Are they burpees? Ceiling jumps? Squat thrusts? Up’n downs? Whatever you call them, are they legal?

The mother of an 11-year old girl in Dallas ISD alleged that her daughter suffered physical injuries after a P.E. coach required the girl to do 260 “ceiling jumps.”  Here’s how the court defined this term:

A ceiling jump involves squatting down with both hands and hips to the floor, then jumping up with one’s hands toward the ceiling.

When I was in junior high, the coach called these “squat thrusts.”  Some folks apparently call this form of exercise “burpees.”

Whatever you call it’s no fun, and doing it 260 times without a break, as a result of failing to “dress out” for P.E. could be classified by some as an “aversive technique” prohibited by SB 712, our new law.  But the case in Dallas arose in 2016, before that law was enacted.  The mother sued Dallas ISD, the coach, the principal and a school nurse, alleging that her daughter’s constitutional rights had been violated. 

The court dismissed the suit entirely.  In a nutshell, the message from the court is that a suit like this belongs in state court, not federal court.  Did the coach inflict an excessive punishment?  DISD investigators determined that he did.  But his actions did not violate any constitutional rights. Nor did he engage in intentional sex discrimination in violation of Title IX.  The court cited earlier 5th Circuit cases:

In light of these principles, the 5th Circuit had held that the constitutional right to bodily integrity is not implicated when “the conduct complained of is corporal punishment—even unreasonably excessive corporal punishment—intended as a disciplinary measure” so long as “the forum state affords adequate post-punishment civil or criminal remedies for the student to vindicate legal transgressions.”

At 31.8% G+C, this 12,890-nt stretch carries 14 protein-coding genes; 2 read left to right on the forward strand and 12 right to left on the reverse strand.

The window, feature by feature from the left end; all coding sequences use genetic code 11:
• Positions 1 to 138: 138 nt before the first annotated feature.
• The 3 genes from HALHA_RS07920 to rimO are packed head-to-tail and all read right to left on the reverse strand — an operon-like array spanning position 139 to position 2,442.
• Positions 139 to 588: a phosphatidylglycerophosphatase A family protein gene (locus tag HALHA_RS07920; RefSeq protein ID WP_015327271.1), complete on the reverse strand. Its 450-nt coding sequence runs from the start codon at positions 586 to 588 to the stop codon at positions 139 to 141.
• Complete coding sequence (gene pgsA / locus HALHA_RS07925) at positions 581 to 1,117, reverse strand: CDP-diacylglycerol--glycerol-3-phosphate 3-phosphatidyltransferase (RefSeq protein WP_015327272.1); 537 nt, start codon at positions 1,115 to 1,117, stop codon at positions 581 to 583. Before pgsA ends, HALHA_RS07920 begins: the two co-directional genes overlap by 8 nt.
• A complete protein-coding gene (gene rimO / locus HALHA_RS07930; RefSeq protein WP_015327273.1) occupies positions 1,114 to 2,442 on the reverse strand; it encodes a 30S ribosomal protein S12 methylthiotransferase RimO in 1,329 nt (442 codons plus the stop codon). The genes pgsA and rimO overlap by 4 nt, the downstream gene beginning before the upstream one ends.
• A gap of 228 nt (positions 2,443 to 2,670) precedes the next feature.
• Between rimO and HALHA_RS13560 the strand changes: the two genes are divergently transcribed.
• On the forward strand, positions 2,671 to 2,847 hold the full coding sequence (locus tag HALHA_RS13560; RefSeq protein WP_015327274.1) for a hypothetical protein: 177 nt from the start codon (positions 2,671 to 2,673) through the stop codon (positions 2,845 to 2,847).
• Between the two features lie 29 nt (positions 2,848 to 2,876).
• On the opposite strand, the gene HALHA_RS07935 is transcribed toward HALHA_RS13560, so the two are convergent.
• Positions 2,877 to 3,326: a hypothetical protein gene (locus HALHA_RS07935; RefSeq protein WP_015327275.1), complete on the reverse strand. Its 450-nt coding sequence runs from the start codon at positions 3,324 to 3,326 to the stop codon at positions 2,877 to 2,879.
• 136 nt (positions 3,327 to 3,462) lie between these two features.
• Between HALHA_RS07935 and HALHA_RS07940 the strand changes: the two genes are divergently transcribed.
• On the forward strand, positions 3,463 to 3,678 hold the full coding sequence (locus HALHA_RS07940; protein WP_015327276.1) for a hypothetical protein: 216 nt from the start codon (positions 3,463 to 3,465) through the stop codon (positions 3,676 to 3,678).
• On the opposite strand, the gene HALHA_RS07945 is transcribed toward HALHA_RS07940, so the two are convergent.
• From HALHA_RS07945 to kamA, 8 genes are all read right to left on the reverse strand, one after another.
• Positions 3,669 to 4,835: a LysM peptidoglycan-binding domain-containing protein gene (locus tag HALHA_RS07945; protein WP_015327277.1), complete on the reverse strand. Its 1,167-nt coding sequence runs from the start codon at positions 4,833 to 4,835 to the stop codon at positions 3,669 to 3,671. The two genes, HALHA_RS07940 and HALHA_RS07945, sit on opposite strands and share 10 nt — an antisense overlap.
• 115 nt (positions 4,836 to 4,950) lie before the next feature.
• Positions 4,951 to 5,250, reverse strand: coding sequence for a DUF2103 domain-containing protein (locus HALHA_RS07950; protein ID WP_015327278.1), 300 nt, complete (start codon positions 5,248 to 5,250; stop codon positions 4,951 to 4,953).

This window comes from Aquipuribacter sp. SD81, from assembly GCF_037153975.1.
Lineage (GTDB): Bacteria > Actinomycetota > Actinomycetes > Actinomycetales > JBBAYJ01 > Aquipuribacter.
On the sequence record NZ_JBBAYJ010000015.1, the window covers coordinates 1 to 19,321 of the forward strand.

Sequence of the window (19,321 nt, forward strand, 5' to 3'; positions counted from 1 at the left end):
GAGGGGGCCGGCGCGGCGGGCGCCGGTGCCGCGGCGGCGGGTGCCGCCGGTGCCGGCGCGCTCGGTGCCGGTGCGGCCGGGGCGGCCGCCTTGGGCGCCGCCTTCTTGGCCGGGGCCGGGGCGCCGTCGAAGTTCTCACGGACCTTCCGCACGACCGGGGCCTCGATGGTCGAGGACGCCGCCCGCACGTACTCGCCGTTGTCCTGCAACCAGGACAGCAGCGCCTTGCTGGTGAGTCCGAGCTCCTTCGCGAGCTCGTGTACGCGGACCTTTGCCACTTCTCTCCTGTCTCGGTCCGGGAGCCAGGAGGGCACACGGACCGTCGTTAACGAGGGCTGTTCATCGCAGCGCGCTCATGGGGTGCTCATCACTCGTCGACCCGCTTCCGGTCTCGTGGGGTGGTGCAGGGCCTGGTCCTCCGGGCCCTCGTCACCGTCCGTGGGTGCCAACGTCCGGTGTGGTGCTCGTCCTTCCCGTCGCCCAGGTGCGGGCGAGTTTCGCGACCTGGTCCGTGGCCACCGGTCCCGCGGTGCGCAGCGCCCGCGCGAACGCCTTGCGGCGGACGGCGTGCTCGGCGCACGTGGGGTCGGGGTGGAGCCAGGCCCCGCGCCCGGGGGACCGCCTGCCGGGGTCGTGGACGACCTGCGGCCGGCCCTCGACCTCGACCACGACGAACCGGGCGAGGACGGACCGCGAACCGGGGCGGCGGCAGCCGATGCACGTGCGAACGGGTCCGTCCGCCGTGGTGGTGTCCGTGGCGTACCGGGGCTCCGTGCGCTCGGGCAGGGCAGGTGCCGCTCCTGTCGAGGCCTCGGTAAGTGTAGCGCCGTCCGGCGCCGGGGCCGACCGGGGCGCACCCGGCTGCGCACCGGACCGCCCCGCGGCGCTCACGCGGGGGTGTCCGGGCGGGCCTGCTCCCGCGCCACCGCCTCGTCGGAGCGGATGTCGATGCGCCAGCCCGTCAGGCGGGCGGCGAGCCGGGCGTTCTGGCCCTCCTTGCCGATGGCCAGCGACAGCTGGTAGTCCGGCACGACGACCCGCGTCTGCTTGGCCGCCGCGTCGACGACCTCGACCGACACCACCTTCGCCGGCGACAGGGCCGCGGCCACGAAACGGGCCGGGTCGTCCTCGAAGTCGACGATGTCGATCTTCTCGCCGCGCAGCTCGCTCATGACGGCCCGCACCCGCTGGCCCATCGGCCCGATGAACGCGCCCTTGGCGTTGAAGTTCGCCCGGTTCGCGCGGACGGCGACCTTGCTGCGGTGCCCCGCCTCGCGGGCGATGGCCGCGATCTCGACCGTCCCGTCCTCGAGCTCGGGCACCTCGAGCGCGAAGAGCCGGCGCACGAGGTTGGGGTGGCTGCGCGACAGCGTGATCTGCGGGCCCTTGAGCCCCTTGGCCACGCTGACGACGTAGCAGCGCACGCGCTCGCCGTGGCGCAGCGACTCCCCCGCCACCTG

In other words, if you can sue the coach in state court, and file criminal charges against him, then you have no federal case.  Texas does permit “adequate post-punishment civil or criminal remedies.” School officials are potentially liable—both civilly and criminally—for excessive corporal punishment. 

That took care of all constitutional claims.  The Title IX claim was sacked by the plaintiff’s acknowledgement that the coach treated boys and girls alike.   Sharp readers must be wondering: how can you say that boys and girls are treated the same, and then claim sex discrimination?  The plaintiff here argued that this form of punishment may have been dished out equally, but it caused injuries to girls more than boys.  That didn’t work.  The court held that this is a “disparate impact” claim. Title IX does not permit recovery for a claim like that. You have to prove intentional discrimination. 

The case of Poloceno v. Dallas ISD was decided by the federal court for the Northern District of Texas on June 21, 2019. We found it at 2019 WL 2568681.


Tomorrow: Toolbox Tuesday!